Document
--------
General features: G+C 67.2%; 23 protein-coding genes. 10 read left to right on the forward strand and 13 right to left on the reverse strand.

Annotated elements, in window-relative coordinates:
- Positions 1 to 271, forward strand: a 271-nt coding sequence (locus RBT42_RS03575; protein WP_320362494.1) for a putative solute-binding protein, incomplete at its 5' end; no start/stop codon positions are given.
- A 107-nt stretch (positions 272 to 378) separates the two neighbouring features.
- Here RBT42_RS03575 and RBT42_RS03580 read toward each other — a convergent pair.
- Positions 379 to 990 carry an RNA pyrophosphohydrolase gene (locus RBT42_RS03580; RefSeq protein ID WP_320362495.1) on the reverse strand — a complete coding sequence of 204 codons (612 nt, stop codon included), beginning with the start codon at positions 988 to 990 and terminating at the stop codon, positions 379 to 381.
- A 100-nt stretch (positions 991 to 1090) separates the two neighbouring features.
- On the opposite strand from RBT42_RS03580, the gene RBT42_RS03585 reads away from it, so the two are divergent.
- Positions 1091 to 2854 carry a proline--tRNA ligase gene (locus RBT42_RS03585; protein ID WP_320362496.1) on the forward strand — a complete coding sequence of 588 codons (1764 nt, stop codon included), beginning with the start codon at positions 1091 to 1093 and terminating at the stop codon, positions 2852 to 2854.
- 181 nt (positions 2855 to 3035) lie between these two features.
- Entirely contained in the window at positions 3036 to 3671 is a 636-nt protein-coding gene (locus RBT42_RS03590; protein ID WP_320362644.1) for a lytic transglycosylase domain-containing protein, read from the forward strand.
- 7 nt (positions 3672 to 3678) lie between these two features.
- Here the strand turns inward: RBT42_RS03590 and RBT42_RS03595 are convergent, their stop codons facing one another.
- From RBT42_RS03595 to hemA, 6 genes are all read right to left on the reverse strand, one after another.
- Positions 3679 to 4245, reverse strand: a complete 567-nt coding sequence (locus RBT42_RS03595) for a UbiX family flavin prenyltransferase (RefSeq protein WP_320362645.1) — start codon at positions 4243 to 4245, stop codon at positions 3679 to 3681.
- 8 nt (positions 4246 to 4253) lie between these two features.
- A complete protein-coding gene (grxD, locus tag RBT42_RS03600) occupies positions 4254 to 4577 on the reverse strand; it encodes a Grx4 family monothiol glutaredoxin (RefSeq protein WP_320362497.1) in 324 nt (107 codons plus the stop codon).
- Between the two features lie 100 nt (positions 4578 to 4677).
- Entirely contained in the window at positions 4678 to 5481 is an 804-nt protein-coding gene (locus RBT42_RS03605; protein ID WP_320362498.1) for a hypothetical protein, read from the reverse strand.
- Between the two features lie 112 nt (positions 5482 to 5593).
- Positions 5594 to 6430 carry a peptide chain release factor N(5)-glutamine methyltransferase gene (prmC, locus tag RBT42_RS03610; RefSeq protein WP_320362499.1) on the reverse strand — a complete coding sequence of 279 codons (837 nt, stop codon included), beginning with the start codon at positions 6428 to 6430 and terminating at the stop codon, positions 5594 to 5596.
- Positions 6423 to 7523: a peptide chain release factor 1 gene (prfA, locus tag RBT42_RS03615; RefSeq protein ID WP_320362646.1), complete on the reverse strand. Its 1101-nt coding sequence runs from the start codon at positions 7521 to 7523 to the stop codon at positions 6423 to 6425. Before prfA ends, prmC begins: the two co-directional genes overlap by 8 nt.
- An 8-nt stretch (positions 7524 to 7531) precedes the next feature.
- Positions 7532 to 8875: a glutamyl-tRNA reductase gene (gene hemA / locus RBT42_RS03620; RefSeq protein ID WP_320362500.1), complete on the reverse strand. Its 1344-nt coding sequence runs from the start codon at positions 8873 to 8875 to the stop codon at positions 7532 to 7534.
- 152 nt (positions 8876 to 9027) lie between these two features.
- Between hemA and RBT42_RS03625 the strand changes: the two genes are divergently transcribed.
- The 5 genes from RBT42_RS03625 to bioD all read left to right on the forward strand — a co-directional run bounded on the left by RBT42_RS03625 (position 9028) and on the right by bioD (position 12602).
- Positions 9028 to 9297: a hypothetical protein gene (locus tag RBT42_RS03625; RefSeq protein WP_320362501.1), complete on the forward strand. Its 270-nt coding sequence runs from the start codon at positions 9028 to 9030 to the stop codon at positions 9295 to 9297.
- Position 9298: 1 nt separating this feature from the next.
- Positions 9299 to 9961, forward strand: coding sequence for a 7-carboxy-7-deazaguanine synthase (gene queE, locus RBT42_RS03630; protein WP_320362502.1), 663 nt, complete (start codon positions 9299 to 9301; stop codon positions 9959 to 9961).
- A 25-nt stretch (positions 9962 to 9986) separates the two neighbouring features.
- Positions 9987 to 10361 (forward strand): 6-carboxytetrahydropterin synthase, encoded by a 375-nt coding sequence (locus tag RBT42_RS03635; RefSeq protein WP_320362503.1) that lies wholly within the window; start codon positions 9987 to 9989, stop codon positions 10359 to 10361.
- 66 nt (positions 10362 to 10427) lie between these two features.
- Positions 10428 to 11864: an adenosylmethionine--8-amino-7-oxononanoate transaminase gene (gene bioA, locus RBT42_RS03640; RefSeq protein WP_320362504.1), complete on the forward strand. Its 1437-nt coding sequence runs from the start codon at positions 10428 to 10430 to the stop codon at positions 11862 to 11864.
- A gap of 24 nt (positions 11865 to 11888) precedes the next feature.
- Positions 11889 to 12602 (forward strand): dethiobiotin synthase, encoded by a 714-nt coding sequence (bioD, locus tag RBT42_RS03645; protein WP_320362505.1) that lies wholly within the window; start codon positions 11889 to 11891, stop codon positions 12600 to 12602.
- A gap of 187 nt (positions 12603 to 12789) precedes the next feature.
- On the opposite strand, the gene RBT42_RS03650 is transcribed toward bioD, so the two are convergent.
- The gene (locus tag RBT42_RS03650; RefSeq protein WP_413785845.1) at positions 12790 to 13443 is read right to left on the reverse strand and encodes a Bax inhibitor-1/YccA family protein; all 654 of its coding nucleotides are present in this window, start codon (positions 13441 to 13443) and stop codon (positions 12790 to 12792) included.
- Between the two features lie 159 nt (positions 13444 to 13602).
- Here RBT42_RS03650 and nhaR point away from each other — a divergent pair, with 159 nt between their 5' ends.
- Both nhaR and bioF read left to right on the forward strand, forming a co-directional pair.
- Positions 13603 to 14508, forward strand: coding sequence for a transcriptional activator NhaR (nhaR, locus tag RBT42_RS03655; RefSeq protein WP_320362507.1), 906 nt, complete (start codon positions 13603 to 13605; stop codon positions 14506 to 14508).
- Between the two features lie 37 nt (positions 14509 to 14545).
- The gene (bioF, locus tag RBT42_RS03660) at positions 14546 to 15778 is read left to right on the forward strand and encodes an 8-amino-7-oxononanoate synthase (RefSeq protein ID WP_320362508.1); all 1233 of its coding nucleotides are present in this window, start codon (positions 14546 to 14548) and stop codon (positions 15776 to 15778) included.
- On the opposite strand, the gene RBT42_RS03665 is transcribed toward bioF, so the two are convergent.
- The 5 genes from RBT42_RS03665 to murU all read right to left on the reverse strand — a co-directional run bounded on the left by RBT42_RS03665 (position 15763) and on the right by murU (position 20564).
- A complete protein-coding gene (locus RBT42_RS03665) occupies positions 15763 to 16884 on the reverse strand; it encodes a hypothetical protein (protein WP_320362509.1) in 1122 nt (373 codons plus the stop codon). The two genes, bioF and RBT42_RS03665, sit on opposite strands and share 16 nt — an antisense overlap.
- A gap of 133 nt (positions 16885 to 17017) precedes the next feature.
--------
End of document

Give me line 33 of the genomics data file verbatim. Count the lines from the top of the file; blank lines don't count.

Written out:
- 66 nt (positions 10362 to 10427) lie between these two features.